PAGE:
While Unstoppable lacks the depth, and memorable moments that would make it a popcorn flick to watch time and time again, it’s definitely worth checking out. It’s fast, it’s fun, and it’s simple, giving you a chance to turn your brain off for a an hour and a half and just enjoy the ride.
Presented in widescreen 2:40.1, the film looks great. The speed of the film is really captured in every scene, with trees whipping by, yet not a complete blur. The lighting is great, with the film taking place throughout the course of a day, so there are no darkened or shadow filled moments that break the clarity of things. The audio is DTS-HD Master Audio, and sounds great. No complaints to be had in either of these two categories.
Director’s Commentary with Tony Scott – This is self-explanatory, and for a film he treasures so closely, this is one that fans of Scott, or the film may want to give a listen to, as he gives the ins and outs of his directing style on the film.
Tracking the Story: Unstoppable Script Development – Here’s a feature that runs alongside the film, that you can turn on or off, just as you would a commentary. This one would obviously be for fans only, as first time viewers don’t want to be bothered with things interrupting the action.
The Fastest Track: Unleashing Unstoppable – Here’s a roughly 30 minute feature that has the cast and crew talking about the film, especially Director Tony Scott. He speaks about how hard certain scenes were to shoot, as well as how he came up with ways to work helicopters into the story as a way to not only add to the action, but get better shots as well.
Derailed: Anatomy of a Scene – This stunt is briefly touched upon in the feature above, yet this featurette is dedicated to it alone, breaking down everything from where cameras, and explosives were placed, to just how they derailed the train entirely.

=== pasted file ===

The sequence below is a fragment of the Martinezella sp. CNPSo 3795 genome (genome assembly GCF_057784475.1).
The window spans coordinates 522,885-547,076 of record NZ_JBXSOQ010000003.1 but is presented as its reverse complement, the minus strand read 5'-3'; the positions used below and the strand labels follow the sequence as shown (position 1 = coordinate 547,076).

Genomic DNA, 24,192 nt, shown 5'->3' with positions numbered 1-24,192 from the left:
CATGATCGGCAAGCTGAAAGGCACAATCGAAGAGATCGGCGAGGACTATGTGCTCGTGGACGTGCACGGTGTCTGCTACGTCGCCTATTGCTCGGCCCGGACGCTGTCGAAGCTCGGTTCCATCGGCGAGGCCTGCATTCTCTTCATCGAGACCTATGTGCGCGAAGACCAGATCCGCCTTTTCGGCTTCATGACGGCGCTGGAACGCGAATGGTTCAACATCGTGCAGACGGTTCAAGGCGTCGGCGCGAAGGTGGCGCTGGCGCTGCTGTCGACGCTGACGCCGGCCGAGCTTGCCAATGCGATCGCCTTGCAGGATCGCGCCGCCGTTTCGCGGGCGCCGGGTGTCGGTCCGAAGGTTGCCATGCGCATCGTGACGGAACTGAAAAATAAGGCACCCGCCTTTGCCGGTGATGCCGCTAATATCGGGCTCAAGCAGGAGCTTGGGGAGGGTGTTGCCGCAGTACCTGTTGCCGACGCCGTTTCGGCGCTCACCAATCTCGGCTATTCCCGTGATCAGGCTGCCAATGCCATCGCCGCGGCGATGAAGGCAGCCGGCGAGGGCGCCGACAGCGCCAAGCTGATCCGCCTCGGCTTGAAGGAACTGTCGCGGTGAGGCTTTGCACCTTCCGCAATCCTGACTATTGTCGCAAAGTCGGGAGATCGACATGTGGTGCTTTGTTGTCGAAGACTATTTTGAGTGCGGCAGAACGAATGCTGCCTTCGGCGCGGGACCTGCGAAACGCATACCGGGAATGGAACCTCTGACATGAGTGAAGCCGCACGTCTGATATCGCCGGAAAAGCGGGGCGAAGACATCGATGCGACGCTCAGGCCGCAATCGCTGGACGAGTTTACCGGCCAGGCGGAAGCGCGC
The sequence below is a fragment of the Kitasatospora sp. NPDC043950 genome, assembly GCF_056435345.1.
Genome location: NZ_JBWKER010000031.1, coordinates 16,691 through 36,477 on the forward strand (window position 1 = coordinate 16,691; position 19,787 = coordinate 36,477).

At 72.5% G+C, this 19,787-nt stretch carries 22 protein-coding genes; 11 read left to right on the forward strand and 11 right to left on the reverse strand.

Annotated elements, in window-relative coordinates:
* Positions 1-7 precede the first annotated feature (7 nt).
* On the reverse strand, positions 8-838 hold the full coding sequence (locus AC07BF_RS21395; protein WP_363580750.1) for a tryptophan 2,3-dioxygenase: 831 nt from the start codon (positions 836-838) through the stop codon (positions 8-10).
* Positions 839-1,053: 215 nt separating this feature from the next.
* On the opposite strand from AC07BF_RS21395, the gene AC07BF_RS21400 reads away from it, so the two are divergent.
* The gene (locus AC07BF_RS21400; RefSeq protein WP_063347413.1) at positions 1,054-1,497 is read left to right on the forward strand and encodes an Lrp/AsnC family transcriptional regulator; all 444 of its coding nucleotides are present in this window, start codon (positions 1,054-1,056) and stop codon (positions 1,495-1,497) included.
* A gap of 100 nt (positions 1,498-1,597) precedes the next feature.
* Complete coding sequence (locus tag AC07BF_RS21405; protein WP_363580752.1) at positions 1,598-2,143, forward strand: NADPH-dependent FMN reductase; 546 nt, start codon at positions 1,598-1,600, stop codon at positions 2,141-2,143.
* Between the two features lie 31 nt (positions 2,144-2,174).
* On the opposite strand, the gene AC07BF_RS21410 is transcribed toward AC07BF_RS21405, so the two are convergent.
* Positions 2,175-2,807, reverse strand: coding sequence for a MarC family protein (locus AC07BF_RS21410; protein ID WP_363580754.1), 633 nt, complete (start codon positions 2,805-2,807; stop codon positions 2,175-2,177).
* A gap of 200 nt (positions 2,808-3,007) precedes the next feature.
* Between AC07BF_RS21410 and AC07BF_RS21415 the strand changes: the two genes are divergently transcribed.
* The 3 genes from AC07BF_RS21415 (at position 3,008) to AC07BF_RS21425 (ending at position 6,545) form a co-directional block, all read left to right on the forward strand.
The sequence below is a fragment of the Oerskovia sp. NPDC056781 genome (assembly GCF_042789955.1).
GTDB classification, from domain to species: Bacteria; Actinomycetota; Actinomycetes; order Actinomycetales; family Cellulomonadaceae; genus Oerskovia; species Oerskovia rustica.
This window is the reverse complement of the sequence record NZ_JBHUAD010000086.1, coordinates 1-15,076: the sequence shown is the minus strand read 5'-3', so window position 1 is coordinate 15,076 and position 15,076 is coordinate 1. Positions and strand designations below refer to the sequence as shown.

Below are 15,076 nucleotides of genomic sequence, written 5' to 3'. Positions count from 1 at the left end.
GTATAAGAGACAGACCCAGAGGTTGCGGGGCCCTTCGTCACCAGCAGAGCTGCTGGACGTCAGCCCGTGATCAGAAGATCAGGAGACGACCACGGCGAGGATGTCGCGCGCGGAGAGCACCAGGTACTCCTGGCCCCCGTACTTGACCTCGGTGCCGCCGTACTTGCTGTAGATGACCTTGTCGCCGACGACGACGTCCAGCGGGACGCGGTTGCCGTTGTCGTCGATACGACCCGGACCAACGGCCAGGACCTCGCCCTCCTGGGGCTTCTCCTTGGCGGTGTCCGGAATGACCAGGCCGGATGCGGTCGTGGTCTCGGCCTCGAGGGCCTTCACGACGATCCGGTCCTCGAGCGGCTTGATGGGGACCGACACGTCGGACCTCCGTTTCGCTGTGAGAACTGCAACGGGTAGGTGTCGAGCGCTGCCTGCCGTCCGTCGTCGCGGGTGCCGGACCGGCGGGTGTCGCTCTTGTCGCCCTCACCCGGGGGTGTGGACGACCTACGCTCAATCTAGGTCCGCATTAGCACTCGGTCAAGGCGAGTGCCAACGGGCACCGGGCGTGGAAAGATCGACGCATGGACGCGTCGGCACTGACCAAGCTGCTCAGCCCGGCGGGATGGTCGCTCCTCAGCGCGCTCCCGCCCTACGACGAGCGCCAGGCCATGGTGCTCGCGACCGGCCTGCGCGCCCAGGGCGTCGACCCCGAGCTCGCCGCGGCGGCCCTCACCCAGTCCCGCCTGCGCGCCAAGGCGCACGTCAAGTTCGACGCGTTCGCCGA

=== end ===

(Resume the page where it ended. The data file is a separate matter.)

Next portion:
Hanging Off the Train: Stunt Work – Here’s a 14 minute featurette that focuses on some of the stunts done in the film, including a stuntman hanging from a helicopter, as well as Chris Pine and his stuntman doing a scene between two moving train cars, to Denzel Washington leaping from car to car.
On the Rails with the Director and Cast – Sometimes you can’t get anything out of anyone important in the extras, and here you just can’t shut them up! That’s not a bad thing, however, as Scott, Washington, Pine and Dawson all sit down for a 13 minute interview, once again talking about the film, and various aspects of the filming process.
Unstoppable is a fun, fast-paced, action film that definitely has to be viewed while in the right mindset. If you’re not able to turn your brain off and just enjoy it for what it is, then certain flaws and plot holes will jump out at you, and easily ruin the film. If you can ignore these things, and just watch two guys try to stop a train filled with explosives, you’ll feel much more justified in the time you spend watching it.
Twentieth Century Fox presents Unstoppable. Directed by: Tony Scott. Starring: Denzel Washington, Chris Pine, Rosario Dawson, Ethan Suplee. Running time: 98 minutes. Rating: PG-13. Released on Blu-ray and DVD: Feb. 15, 2011.
Tags: Chris Pine, Denzel Washington, Rosario Dawson, Tony Scott, Unstoppable